But starting in 2018 the math changes. The system will owe more in benefits than it will collect in taxes. Heritage Foundation Social Security expert David John estimates ?annual deficits will exceed $100 billion within about five years, $200 billion after about ten years, and $300 billion after about fifteen years.?
Again, those who claim Social Security is solvent rely on the trust fund, which supposedly has enough money to make up those deficits until 2032 or 2042 or whenever. But the trust fund is like my $50,000 I.O.U. It?s a promise with no money attached. If we really intend to pay Social Security benefits in, say, 2025, we?ll have to take lots of money out of general tax revenues to do so. That will mean higher taxes, less spending on other government programs, or both.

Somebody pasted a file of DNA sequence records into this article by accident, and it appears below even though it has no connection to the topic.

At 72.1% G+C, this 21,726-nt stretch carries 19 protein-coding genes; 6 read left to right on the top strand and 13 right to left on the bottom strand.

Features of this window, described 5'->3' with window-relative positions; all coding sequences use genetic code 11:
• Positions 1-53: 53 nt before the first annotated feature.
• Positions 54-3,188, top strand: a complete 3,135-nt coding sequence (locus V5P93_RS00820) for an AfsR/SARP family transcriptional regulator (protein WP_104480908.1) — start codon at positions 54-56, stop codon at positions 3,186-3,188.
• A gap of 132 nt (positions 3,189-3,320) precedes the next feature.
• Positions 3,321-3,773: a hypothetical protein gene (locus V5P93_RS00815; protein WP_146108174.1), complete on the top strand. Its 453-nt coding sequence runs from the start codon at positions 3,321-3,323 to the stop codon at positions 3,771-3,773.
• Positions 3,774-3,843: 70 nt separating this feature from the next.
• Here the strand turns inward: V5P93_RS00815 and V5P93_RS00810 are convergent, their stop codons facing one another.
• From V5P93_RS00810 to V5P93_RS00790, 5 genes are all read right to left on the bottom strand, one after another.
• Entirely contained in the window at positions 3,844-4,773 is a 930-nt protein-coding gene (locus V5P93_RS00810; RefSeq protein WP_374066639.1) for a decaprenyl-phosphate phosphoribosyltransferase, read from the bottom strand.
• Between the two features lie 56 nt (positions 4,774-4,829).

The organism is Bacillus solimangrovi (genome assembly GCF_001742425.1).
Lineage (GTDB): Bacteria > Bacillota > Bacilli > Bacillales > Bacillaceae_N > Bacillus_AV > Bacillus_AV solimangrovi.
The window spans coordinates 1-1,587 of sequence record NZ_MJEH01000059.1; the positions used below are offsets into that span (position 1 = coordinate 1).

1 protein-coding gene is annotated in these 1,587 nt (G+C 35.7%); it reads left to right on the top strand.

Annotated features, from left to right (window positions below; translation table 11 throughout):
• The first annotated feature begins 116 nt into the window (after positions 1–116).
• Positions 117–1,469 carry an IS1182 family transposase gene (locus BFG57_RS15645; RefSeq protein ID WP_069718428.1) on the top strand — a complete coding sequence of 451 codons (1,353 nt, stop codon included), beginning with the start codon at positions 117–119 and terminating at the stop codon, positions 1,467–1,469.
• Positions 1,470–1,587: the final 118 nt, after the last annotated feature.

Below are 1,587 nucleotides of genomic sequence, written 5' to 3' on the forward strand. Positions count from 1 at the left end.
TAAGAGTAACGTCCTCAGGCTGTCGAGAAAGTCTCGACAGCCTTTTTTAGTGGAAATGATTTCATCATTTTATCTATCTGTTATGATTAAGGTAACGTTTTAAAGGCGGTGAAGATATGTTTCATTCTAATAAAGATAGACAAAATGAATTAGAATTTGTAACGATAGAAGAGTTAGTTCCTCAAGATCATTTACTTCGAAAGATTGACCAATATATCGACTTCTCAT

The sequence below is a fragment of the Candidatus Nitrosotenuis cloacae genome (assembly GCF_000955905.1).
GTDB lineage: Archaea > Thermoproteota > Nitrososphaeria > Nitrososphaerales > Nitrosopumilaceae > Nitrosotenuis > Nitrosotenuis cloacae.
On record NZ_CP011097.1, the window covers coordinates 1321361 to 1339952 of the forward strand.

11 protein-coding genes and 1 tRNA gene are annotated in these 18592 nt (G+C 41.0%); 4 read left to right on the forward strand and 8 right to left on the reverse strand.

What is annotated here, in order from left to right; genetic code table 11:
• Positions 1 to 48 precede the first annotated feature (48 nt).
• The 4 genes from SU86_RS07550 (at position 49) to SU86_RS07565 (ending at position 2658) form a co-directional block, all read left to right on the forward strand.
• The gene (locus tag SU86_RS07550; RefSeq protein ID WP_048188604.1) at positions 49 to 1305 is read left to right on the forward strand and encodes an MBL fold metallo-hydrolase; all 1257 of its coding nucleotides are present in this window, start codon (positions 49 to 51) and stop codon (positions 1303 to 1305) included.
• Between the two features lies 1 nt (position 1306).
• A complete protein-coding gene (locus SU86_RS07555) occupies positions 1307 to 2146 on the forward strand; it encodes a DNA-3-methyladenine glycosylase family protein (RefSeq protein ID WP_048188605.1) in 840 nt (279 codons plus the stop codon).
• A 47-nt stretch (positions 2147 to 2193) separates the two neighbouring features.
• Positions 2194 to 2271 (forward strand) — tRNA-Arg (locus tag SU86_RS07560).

We can fix this, if we want to.
Anyone who owns an IRA or 401(k) understands the beauty of compound interest. Even after the shellacking the market took a couple of years ago, almost everyone has more money in his or her account than was actually put there. Let?s create and fund personal retirement accounts (PRAs) within Social Security, so workers will have real money at retirement.
After all, if we allow average-income workers to set aside about 5 percent of their Social Security taxes in PRAs, the government projects the system will be solvent through at least 2077, without a reduction in benefits.
But we?ve got to get started. The closer we get to 2018, the tougher it will be for future retirees to build up real wealth.
There?s a clear choice. We can either plan now, or pass the I.O.U. on to our children and grandchildren. And, like my scheme outlined above, passing the buck isn?t a plan. It?s a punt.